It is told that Rabbi Chanina inaugurated special privileges for his office even as Rabban Simeon ben Gamliel did. As long as the temple was in existence he was the highest authority in all matters pertaining to sacrifices. Frequently he supported his opinions by citing the customary procedure of his father and the customs of his father were based on family traditions.
He was particularly interested in preserving the detailed memory of all the customs of the service in the temple. Believing that the temple would soon be rebuilt he wanted to be sure that the customs in the new temple should not differ from those in the old one.5)פּסחים י״ד א׳, גטין כ׳ ב׳, זבחים פּ״ד א׳.
Chanina, deputy of the priests, influenced Jewish life in other ways aside from temple service procedure. In his time there lived in a village near Jerusalem a man who loaned money. This man was in the habit of writing the note of loan himself and the borrower merely signed the note or attested to his signature by a witness. Rabbi Chanina declared these notes to be valid although the accepted law of the time stated that the borrower must write the note himself. Chanina believed that as long as the signatures of the witnesses to the transaction were authentic it mattered not by whose hand the note was written.
The life and influence of Chanina occurred during the last years of the second temple. He also stated that during his performance of the service various miracles took place. One of them concerned the Menorah that was lit but once a year on Rosh Hashana but continued to burn throughout the year.6)מדרש תנחומא פּ׳ תצוה פּיסקא ג׳.
Because of the mourning for the temple Chanina held that as long as it was in ruins no one should bathe on Tisha B’Av, not even a person who has to perform an ablution, but in this he was contradicted by other scholars.7)ירושלמי ביצה פרק ב׳ הלכה ו׳.
The name of Chanina is not mentioned among the martyrs but the opinion prevails that he was executed and the date of his death is said to be 25 Sivan, the same as that of Simeon ben Gamliel and Rabbi Ishmael ben Elisha. This does not mean, however, that he was killed before the destruction of the temple, for it is known that he survived it. It merely indicates that the date of his death coincides with that of the two martyrs.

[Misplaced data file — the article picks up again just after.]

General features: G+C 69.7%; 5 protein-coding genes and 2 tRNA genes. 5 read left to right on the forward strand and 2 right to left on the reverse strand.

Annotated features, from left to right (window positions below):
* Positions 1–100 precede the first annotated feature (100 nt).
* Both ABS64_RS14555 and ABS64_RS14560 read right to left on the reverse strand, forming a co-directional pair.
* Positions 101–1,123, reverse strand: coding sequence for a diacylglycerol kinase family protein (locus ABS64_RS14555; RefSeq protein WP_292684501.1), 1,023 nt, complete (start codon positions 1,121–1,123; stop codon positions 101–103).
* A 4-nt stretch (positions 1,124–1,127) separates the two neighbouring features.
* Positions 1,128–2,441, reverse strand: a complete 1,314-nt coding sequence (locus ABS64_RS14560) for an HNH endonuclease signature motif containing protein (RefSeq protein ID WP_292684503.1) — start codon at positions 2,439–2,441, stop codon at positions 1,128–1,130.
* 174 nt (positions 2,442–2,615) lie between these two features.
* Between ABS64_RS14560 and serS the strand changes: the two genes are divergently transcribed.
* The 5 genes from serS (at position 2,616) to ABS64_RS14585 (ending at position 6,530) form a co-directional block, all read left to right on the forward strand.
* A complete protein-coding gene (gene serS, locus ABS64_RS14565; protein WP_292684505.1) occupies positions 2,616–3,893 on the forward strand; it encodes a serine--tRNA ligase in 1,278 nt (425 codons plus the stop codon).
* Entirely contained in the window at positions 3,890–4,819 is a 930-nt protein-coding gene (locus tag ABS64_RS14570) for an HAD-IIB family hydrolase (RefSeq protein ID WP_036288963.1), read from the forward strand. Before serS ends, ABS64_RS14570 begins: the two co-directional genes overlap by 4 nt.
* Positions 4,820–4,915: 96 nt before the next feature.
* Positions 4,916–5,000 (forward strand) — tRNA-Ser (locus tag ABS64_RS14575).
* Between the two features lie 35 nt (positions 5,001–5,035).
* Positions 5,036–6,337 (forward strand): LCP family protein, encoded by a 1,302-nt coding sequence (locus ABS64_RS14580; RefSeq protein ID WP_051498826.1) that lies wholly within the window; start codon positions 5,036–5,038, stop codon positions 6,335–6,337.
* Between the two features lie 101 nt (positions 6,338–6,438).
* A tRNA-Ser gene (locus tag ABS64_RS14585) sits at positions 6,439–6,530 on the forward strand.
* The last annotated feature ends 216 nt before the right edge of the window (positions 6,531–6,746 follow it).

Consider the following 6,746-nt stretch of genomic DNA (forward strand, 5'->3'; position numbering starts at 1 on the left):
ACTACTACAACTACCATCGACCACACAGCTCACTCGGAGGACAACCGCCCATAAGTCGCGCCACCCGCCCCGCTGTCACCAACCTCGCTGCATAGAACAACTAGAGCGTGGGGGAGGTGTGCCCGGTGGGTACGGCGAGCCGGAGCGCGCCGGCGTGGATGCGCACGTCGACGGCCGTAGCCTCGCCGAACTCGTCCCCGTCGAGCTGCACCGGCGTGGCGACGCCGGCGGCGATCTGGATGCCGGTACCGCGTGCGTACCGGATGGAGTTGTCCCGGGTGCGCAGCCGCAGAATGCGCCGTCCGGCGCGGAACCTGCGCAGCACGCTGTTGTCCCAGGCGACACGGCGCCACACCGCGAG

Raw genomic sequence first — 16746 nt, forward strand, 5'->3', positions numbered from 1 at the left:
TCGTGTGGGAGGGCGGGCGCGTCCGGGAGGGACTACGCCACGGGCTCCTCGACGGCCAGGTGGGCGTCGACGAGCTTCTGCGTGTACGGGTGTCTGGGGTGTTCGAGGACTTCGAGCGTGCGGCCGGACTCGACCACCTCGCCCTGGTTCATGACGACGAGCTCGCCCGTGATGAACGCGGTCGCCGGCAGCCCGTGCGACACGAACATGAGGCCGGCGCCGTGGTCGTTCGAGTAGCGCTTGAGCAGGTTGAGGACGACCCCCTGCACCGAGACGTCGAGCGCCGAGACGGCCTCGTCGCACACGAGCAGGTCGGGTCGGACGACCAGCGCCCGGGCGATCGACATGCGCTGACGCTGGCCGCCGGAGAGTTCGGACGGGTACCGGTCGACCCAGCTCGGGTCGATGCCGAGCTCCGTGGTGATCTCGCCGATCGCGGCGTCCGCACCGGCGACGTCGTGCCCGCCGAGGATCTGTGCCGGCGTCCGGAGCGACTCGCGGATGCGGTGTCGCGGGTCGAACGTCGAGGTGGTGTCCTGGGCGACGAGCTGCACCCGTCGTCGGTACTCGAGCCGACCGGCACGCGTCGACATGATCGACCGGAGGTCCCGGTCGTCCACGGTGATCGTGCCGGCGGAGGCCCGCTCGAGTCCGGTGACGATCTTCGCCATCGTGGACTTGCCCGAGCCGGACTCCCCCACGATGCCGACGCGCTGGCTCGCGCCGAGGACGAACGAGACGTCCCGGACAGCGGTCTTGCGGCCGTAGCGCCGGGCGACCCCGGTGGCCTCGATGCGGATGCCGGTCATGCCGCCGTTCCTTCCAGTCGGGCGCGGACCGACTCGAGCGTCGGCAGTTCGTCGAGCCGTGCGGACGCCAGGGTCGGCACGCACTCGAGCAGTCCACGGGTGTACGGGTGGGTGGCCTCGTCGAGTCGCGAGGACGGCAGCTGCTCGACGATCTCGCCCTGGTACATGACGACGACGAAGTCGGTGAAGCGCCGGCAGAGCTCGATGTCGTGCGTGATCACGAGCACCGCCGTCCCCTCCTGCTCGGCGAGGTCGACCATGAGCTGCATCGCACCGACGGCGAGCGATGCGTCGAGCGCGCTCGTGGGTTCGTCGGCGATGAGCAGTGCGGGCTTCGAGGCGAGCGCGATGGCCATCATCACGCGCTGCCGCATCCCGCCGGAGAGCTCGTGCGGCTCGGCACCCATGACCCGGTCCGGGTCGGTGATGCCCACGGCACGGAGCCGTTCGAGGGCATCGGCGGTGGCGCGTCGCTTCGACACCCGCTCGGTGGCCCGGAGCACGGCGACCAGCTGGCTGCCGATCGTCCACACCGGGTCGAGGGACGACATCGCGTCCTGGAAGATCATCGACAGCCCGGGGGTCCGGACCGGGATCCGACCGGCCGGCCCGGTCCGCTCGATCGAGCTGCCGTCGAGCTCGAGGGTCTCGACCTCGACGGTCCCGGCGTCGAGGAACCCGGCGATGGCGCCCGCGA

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At about the same time there lived two Tanaim whom the Jerusalem Talmud refers to as the “judges of robberies” and the Babylonian Talmud calls the “judges of decrees.” This contradiction, however, is easily explained by the difference in pronounciation in the two countries.
It was the duty of these judges to settle various disputes and to punish those whom they found guilty of robbery. They also considered cases of damages and the infliction of minor wounds. These judges were generally elected by the community which also paid their fees in order to avoid their being bribed by one or another of the contending parties. Their verdict was final and they had the authority to enforce it.
There were many such judges, for Jerusalem alone counted 394 courts, each of which had 25 judges, according to the Talmud. But the Mishna names only two judges whose decisions served as a basis for future verdicts. These two were Admon ben Gadai and Chanan ben Avi Shalom.
The rule which these judges followed in arriving at a decision was to consider the specific circumstances of the place and time. We must also remember that of all the sentences passed by these judges not one involved actual robbery. They concerned financial disputes and the judges gave their verdict according to the dictates of reason. Scholars of later date used these decisions as a basis for passing sentence.